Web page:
Tumor cells divide fast. They thus require a high supply of components for their DNA, like purines. The biosynthesis of purines could now be a new point of attack for chemotherapy. However, without a natural model, the search for an inhibitor for a cellular process is like the proverbial search for a needle in a haystack. An American research team has developed a clever way to quickly conjure the desired "needle" out of the hay, presenting several candidates to act as starting points for the design of a purine synthesis inhibitor.
Ali Tavassoli and Stephen J. Benkovic at Pennsylvania State University thought that a good point of attack for the desired inhibitor would be the enzyme ATIC, which catalyzes the last two steps of the biosynthesis of purine. The enzyme is active only if two identical units associate to form a dimer.
The goal: to disrupt the interactions between these two units so that dimerization is blocked. "The inhibitor should be a small, cyclic peptide," says Benkovic, "because these are particularly well suited as drugs." But how to find a suitable peptide in the nearly infinite number of peptides theoretically possible? Replies Benkovic: "By blindly producing as many of them as possible and then testing this library of substances for suitability—an extremely complex undertaking by conventional methods." The researchers thus proceeded differently:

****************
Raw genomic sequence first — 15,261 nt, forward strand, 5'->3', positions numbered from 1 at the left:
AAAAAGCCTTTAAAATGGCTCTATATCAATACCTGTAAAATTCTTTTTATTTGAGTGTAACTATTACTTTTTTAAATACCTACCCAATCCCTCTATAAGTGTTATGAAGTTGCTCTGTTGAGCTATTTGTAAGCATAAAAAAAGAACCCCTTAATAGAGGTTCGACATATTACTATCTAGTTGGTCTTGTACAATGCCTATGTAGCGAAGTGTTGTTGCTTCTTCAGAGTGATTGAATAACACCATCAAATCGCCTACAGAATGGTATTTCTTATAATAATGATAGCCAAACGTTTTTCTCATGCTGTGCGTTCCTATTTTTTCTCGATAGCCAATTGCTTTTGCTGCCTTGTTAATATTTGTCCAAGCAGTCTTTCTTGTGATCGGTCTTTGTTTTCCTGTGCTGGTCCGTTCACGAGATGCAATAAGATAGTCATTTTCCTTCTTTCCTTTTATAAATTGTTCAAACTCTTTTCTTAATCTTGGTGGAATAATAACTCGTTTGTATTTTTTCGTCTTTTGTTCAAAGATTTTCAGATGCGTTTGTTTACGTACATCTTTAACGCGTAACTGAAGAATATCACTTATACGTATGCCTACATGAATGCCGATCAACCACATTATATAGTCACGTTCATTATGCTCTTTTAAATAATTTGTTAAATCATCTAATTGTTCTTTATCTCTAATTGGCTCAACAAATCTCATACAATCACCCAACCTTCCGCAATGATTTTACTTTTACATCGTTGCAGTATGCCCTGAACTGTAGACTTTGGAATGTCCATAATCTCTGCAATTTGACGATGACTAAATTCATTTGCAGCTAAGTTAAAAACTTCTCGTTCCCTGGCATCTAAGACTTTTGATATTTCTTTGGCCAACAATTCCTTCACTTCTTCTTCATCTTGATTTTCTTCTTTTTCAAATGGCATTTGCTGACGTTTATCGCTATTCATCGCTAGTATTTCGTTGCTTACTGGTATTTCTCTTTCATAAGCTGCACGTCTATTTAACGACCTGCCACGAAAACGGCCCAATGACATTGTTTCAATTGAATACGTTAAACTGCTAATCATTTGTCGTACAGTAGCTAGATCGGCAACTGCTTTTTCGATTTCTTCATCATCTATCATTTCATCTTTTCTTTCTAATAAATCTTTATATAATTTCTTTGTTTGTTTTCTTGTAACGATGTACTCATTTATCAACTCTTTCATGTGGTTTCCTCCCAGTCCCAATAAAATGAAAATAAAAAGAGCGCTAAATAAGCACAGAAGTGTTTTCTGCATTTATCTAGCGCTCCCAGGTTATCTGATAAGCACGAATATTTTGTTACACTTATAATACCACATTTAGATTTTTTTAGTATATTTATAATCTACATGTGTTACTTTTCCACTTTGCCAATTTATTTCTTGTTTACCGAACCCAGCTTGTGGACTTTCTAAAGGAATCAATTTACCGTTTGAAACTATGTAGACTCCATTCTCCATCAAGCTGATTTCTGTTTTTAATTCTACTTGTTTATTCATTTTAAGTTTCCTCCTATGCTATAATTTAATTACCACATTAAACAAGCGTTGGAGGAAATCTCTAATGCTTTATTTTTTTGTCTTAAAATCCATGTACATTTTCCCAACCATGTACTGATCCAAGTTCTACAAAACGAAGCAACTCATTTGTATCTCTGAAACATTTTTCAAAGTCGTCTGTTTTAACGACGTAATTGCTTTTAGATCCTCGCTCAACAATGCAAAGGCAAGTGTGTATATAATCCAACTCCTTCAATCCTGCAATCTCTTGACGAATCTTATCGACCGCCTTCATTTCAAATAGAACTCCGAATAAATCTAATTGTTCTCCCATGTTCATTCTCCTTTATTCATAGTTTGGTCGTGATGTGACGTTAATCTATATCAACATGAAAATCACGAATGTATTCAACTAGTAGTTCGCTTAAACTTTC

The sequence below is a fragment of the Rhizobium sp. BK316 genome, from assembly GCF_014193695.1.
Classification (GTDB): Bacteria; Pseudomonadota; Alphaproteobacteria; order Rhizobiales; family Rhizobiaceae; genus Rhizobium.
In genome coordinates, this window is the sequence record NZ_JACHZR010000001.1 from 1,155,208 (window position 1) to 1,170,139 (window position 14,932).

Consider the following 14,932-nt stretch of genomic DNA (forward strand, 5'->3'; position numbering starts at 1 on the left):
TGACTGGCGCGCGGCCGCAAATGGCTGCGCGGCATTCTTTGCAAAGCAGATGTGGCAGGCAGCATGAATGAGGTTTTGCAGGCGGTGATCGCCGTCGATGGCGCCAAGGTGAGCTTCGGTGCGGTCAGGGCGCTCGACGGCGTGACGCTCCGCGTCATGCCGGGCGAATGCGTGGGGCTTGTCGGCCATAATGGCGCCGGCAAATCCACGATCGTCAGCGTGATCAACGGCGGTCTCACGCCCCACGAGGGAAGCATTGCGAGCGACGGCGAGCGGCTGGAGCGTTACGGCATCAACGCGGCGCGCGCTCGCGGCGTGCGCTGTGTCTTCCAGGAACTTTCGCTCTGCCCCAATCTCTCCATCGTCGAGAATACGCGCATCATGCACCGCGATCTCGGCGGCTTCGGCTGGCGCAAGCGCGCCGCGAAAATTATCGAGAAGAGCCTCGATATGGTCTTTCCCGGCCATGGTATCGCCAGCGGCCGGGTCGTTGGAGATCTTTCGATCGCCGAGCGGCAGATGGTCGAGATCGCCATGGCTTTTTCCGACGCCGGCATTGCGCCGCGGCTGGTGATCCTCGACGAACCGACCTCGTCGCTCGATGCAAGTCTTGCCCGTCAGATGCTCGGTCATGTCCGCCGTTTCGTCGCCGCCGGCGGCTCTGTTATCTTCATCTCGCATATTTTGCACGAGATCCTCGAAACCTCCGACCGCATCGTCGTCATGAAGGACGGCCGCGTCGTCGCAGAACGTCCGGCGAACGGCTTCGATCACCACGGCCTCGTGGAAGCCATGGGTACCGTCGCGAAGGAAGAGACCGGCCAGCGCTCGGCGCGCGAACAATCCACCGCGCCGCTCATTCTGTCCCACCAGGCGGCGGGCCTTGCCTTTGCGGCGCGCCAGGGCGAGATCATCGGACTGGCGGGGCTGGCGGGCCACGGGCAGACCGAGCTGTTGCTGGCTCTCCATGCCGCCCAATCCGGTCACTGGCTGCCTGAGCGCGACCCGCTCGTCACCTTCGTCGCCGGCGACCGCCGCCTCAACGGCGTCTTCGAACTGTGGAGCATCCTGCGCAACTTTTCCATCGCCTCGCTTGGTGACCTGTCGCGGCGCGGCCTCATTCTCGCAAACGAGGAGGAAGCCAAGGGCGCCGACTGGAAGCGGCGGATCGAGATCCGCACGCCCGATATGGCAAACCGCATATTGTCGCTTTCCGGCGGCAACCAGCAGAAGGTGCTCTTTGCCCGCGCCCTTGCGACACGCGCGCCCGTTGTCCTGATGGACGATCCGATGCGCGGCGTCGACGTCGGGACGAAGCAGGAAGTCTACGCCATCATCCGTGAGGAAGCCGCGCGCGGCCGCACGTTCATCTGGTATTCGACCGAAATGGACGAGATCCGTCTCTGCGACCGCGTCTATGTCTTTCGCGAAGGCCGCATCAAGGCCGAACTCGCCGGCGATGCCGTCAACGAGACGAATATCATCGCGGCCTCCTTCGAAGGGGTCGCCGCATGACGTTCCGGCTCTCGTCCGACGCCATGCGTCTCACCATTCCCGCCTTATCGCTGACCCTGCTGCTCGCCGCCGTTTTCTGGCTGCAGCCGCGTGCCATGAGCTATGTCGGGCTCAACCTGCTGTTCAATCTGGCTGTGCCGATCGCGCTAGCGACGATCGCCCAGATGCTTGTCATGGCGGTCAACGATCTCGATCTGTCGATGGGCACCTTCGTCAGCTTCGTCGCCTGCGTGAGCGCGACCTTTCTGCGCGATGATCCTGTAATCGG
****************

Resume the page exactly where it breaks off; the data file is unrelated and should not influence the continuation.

They incorporated DNA fragments with a random sequence into bacteria. The random sequence is embedded in a DNA segment that codes for a specific type of protein, an intein. Using this set of instructions, the cells produce short peptides with the same—random—amino acid sequence that is integrated into the intein.
Inteins have a special ability; they automatically cut the "extra" peptide sequence out of their center and cyclize it. It is thus possible to produce several million cyclic peptides "in one go". But how can active peptides be identified without complex tests? The cells include genes that allow them to survive in special antibiotic-containing media.
A switching gene is also added. As long as a repressor protein is bound to the switch, the inserted survival genes are not read—the cells die. The trick is that the repressor is a hybrid of the DNA binding sequence and the dimeric target protein ATIC. Only when the cell contains an active dimerization inhibitor does the dimer split in half, releasing the repressor from the DNA and allowing the genes to we switched on.
The cell then survives to form colonies whose DNA allows for the easy identification of the active peptides. Says Benkovic: "The selected cyclic peptides were, indeed, capable of inhibiting the target enzyme by blocking its dimerization."